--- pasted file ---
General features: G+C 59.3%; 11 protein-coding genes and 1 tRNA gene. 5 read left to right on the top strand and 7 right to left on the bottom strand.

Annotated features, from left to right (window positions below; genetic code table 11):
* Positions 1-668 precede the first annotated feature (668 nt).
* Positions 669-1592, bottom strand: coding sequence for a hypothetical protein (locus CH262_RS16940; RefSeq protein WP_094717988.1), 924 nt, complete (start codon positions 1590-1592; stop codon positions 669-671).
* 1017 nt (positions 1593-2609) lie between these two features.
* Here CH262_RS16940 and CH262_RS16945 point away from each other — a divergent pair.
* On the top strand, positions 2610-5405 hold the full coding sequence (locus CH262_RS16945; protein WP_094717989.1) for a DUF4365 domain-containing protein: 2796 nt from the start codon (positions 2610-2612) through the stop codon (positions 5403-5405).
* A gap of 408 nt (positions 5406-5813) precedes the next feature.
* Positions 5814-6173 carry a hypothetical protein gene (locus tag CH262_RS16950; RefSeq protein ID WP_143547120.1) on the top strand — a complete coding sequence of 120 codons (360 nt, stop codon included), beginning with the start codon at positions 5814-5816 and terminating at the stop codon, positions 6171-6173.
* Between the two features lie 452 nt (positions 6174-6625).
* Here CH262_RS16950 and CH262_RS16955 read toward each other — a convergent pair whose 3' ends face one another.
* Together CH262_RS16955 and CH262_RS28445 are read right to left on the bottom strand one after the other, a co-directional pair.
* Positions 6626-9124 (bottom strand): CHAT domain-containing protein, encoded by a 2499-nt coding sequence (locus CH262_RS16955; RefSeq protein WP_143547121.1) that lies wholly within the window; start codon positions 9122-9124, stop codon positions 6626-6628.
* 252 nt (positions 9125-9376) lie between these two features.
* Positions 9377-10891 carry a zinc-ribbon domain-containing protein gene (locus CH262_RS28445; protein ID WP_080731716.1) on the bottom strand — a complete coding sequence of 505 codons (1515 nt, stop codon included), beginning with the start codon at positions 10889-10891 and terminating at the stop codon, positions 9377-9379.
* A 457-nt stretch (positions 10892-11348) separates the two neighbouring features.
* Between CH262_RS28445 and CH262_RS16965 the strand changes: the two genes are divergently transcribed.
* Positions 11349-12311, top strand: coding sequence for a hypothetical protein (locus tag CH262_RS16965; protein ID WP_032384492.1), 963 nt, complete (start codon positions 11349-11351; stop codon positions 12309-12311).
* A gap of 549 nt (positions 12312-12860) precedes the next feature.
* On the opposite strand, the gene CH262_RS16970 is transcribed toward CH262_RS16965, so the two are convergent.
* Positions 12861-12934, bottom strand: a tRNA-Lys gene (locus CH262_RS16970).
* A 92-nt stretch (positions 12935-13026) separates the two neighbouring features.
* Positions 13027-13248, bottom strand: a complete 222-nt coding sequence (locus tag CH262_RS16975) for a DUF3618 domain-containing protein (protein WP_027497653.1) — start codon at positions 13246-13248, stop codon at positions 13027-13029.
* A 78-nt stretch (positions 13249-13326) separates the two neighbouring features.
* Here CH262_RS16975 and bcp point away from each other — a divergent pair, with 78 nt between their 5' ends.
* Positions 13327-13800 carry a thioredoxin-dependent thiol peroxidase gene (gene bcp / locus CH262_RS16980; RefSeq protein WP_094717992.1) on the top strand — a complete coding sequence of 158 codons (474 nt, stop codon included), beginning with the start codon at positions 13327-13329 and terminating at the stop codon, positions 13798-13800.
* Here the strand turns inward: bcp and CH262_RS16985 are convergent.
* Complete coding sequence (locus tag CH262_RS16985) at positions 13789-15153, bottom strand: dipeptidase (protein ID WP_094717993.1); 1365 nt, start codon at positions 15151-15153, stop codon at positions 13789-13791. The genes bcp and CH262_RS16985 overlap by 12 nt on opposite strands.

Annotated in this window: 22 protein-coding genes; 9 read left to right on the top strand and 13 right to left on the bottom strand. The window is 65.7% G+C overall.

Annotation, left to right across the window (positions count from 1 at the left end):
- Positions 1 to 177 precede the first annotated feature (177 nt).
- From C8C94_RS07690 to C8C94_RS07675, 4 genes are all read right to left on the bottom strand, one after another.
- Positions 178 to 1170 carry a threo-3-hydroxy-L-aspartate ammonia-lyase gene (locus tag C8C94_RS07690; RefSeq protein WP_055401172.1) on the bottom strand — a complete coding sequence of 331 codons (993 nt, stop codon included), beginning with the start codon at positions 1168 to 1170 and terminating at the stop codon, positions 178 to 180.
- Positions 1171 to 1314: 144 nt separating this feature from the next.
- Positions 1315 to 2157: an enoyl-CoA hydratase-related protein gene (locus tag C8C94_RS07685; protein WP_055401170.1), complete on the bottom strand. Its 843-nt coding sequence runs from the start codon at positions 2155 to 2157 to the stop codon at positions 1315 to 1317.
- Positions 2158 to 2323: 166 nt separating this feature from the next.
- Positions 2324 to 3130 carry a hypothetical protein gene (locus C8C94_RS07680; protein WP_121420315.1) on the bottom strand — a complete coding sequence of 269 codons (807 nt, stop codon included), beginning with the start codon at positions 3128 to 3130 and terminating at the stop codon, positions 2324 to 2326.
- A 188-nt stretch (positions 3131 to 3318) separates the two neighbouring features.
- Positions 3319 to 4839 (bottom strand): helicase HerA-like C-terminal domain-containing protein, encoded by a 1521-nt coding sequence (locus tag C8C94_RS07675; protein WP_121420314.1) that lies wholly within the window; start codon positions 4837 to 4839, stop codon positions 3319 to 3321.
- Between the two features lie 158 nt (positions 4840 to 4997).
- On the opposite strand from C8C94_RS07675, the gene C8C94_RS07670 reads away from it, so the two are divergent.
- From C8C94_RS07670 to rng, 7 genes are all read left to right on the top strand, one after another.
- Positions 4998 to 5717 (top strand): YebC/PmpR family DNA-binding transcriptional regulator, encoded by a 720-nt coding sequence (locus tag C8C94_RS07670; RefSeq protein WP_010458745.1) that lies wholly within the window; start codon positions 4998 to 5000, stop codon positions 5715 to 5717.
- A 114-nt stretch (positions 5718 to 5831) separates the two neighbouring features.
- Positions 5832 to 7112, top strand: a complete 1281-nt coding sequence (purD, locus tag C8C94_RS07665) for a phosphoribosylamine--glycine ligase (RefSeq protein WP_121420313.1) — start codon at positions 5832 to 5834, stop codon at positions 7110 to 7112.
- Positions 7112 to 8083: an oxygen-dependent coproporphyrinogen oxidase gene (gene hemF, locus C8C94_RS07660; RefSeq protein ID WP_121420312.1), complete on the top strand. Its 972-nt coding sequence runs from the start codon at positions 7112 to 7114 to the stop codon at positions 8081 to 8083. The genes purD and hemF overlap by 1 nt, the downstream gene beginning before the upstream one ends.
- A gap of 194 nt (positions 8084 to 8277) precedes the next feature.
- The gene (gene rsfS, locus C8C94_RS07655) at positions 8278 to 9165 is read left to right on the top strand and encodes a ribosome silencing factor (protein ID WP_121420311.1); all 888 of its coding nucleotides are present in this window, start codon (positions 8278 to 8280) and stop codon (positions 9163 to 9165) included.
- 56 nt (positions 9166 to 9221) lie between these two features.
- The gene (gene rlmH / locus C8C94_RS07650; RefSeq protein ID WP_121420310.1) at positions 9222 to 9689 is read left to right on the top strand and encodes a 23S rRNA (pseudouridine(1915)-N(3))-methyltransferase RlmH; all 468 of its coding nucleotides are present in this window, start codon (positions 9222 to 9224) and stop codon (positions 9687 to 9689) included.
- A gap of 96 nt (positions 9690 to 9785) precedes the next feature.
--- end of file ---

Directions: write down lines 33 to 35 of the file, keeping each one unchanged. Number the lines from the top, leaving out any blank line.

- Positions 178 to 1170 carry a threo-3-hydroxy-L-aspartate ammonia-lyase gene (locus tag C8C94_RS07690; RefSeq protein WP_055401172.1) on the bottom strand — a complete coding sequence of 331 codons (993 nt, stop codon included), beginning with the start codon at positions 1168 to 1170 and terminating at the stop codon, positions 178 to 180.
- Positions 1171 to 1314: 144 nt separating this feature from the next.
- Positions 1315 to 2157: an enoyl-CoA hydratase-related protein gene (locus tag C8C94_RS07685; protein WP_055401170.1), complete on the bottom strand. Its 843-nt coding sequence runs from the start codon at positions 2155 to 2157 to the stop codon at positions 1315 to 1317.